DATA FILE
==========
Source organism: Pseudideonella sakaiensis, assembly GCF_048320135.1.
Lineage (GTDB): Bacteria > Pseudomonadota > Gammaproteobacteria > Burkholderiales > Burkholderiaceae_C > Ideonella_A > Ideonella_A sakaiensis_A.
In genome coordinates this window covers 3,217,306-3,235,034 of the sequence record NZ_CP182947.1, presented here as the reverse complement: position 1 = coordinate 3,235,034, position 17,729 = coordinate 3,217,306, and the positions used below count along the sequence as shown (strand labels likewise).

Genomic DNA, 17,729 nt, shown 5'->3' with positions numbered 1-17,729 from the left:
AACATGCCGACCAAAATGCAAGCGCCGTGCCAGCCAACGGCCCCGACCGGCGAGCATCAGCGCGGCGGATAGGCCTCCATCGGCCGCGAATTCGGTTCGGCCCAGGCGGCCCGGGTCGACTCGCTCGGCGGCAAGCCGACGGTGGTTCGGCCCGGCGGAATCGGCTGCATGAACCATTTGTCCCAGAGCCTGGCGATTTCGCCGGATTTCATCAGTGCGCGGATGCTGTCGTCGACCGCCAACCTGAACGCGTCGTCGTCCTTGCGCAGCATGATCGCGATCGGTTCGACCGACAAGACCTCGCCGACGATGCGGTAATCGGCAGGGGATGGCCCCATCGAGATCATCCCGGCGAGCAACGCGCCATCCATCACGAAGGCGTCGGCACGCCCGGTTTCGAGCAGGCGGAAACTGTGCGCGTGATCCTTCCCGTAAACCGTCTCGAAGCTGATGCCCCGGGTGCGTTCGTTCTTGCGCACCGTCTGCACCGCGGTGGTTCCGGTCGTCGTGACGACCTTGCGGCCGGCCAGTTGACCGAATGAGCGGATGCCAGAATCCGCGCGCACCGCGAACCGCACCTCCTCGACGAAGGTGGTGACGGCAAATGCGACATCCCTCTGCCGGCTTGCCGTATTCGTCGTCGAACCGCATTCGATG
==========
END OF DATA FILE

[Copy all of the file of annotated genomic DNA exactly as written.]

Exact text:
Source organism: Pseudideonella sakaiensis, assembly GCF_048320135.1.
Lineage (GTDB): Bacteria > Pseudomonadota > Gammaproteobacteria > Burkholderiales > Burkholderiaceae_C > Ideonella_A > Ideonella_A sakaiensis_A.
In genome coordinates this window covers 3,217,306-3,235,034 of the sequence record NZ_CP182947.1, presented here as the reverse complement: position 1 = coordinate 3,235,034, position 17,729 = coordinate 3,217,306, and the positions used below count along the sequence as shown (strand labels likewise).

Genomic DNA, 17,729 nt, shown 5'->3' with positions numbered 1-17,729 from the left:
AACATGCCGACCAAAATGCAAGCGCCGTGCCAGCCAACGGCCCCGACCGGCGAGCATCAGCGCGGCGGATAGGCCTCCATCGGCCGCGAATTCGGTTCGGCCCAGGCGGCCCGGGTCGACTCGCTCGGCGGCAAGCCGACGGTGGTTCGGCCCGGCGGAATCGGCTGCATGAACCATTTGTCCCAGAGCCTGGCGATTTCGCCGGATTTCATCAGTGCGCGGATGCTGTCGTCGACCGCCAACCTGAACGCGTCGTCGTCCTTGCGCAGCATGATCGCGATCGGTTCGACCGACAAGACCTCGCCGACGATGCGGTAATCGGCAGGGGATGGCCCCATCGAGATCATCCCGGCGAGCAACGCGCCATCCATCACGAAGGCGTCGGCACGCCCGGTTTCGAGCAGGCGGAAACTGTGCGCGTGATCCTTCCCGTAAACCGTCTCGAAGCTGATGCCCCGGGTGCGTTCGTTCTTGCGCACCGTCTGCACCGCGGTGGTTCCGGTCGTCGTGACGACCTTGCGGCCGGCCAGTTGACCGAATGAGCGGATGCCAGAATCCGCGCGCACCGCGAACCGCACCTCCTCGACGAAGGTGGTGACGGCAAATGCGACATCCCTCTGCCGGCTTGCCGTATTCGTCGTCGAACCGCATTCGATG